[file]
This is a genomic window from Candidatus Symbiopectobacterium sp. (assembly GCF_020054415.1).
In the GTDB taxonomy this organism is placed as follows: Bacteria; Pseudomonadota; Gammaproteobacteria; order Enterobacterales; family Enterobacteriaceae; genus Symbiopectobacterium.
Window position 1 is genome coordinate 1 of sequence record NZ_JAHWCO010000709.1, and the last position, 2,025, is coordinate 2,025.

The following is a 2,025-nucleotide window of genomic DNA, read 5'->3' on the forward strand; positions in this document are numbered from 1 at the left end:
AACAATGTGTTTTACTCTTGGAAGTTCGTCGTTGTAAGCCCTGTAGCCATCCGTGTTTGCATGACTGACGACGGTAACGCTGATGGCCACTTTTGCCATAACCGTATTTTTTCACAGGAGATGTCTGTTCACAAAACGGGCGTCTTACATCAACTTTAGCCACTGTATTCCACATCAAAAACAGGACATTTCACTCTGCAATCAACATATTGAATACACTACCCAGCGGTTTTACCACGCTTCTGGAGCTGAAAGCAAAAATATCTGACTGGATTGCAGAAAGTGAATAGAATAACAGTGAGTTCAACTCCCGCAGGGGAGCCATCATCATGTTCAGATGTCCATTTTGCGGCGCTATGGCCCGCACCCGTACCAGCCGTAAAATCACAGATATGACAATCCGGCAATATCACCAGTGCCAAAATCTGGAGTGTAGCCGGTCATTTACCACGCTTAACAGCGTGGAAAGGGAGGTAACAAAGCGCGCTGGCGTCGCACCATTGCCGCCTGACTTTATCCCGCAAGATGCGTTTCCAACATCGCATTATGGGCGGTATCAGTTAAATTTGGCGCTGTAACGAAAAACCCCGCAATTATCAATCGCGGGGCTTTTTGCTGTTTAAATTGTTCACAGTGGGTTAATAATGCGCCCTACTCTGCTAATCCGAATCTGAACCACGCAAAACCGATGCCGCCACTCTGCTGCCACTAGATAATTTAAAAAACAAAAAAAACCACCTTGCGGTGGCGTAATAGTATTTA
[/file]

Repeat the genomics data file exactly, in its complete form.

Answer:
This is a genomic window from Candidatus Symbiopectobacterium sp. (assembly GCF_020054415.1).
In the GTDB taxonomy this organism is placed as follows: Bacteria; Pseudomonadota; Gammaproteobacteria; order Enterobacterales; family Enterobacteriaceae; genus Symbiopectobacterium.
Window position 1 is genome coordinate 1 of sequence record NZ_JAHWCO010000709.1, and the last position, 2,025, is coordinate 2,025.

The following is a 2,025-nucleotide window of genomic DNA, read 5'->3' on the forward strand; positions in this document are numbered from 1 at the left end:
AACAATGTGTTTTACTCTTGGAAGTTCGTCGTTGTAAGCCCTGTAGCCATCCGTGTTTGCATGACTGACGACGGTAACGCTGATGGCCACTTTTGCCATAACCGTATTTTTTCACAGGAGATGTCTGTTCACAAAACGGGCGTCTTACATCAACTTTAGCCACTGTATTCCACATCAAAAACAGGACATTTCACTCTGCAATCAACATATTGAATACACTACCCAGCGGTTTTACCACGCTTCTGGAGCTGAAAGCAAAAATATCTGACTGGATTGCAGAAAGTGAATAGAATAACAGTGAGTTCAACTCCCGCAGGGGAGCCATCATCATGTTCAGATGTCCATTTTGCGGCGCTATGGCCCGCACCCGTACCAGCCGTAAAATCACAGATATGACAATCCGGCAATATCACCAGTGCCAAAATCTGGAGTGTAGCCGGTCATTTACCACGCTTAACAGCGTGGAAAGGGAGGTAACAAAGCGCGCTGGCGTCGCACCATTGCCGCCTGACTTTATCCCGCAAGATGCGTTTCCAACATCGCATTATGGGCGGTATCAGTTAAATTTGGCGCTGTAACGAAAAACCCCGCAATTATCAATCGCGGGGCTTTTTGCTGTTTAAATTGTTCACAGTGGGTTAATAATGCGCCCTACTCTGCTAATCCGAATCTGAACCACGCAAAACCGATGCCGCCACTCTGCTGCCACTAGATAATTTAAAAAACAAAAAAAACCACCTTGCGGTGGCGTAATAGTATTTA